Our youth group is going "on the road" this weekend, and helping with a mass down at St. Malachy's in Sterling Heights, one of the parishes they went to Steubenville with. It's going to be a hey-look-what-we-did-this-summer mass, where we teach the assembly the S'ville music, the kids do a wordless skit during the homily (with Creed's "My Sacrifice" blaring in the background - not for the timid!). We're just helping - the ratio of St. Malachy's kids to ours will be about 4-1 - but apparently the kids and leaders from both churches thought that I was the guy to carry the ball on this. I'm sort of honored, but conflicted - under my directorship, I refused to do all-Steubenville masses, as they tended to leave the rest of the assembly in the dust. But, since everyone from both churches and both sets of ministries (youth and music) seems to be on the same page, I discreetly tucked away my terrorist card and went along.

Here's what we're doing:

In: Days of Elijah (Mark)
Ps: 18, I Love You, Lord (Ricketts)
GA: Agnus Dei (Smith, arr. Ricketts)
Pr: Let It Rain (Smith) / Awesome God (Mullins)
EA: Mass of the Blessed Sacrament (Duncan) OR Creation (Haugen)
AD: Mass of the Blessed Sacrament (Duncan)
C1: You Are My World (Sampson)
C2: You Are My All In All (Jernigan)
Ex: Trading My Sorrows (Evans)

I'm also excited they wanted to use my Psalm 18 - I'd recently reworked it from its former existence as a gospel-style rave-up to a more introspective, praise-n-worship ready piece. I did this for my band, but when I saw what Sunday the mass was, I asked if we could try this - they really liked it, I think.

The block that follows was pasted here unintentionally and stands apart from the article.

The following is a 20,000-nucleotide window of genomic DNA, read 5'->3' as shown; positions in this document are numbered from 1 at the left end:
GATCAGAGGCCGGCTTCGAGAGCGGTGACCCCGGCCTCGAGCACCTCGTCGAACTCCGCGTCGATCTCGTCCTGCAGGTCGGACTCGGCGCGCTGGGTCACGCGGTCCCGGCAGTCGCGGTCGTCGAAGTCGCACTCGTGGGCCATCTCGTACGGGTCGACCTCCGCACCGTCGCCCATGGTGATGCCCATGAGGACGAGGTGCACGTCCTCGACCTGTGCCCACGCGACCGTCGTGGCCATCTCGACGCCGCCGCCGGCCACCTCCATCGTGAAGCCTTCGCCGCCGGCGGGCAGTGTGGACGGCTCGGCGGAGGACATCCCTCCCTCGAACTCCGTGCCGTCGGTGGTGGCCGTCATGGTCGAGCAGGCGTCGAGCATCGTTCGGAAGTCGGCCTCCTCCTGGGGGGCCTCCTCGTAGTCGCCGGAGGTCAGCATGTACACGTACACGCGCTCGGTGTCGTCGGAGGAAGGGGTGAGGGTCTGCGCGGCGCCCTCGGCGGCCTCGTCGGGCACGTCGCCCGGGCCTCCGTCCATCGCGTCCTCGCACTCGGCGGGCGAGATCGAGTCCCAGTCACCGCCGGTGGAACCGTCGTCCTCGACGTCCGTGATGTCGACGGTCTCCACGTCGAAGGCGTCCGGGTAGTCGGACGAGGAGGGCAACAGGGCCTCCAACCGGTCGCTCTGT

We asked for permission to use Creation, but we'll do the Duncan mass if we have to - timing is tricky, sort of a jaunty French Renaissance style piece, with irregular measures all over. The composition is wonderful, but it sounds like it might be a disaster waiting to happen, at my hands. At least it's tonal...
Before Roe v. Wade, There Was:


Got a great letter from THE AMERICANIST summarizing the 1965 Griswold decision. He says that you can't really understand Roe v. Wade without understanding Griswold.

First, a caveat from TA: I'm not a lawyer, never practice law, have no knowledge of the law, fear lawyers, love lawyers, think lawyers ought to be exempt from gravity, and will happily agree that they are right and I am wrong whenever challenged. (uh-huh)

-------------------------------------------begin quote-------------------------------------------
Griswold is a 1965 Supreme Court decision that is the immediate important precedent for Roe v Wade. A Connecticut law forbid contraception -- 'any drug, medicinal article, or instrument' -- and extended that to include anybody who ADVISED folks about contraception. Griswold himself was the Planned Parenthood director in Connecticut, advising married people how to hav sex without pregnancy, and off they went. The Supremes threw out the Connecticut statute, and American law on sexual matters has been different ever since.

Whatever ya think of him, Justice William O. Douglas's majority opinion is a true intellectual feat. I think of it sorta like I think of calculus or trigonometry -- I know it exists, and it must work (Griswold has been Constitutional law for nearly forty years), but I have no real understanding HOW. Conservative legal scholars (and of course pro-lifers, including the Church) scoff at Griswold as well as Roe -- but almost NOBODY actually challenges Griswold, including the Church. Which piques my interest -- it's like walking the guy up first, IN ORDER to pitch to Barry Bonds.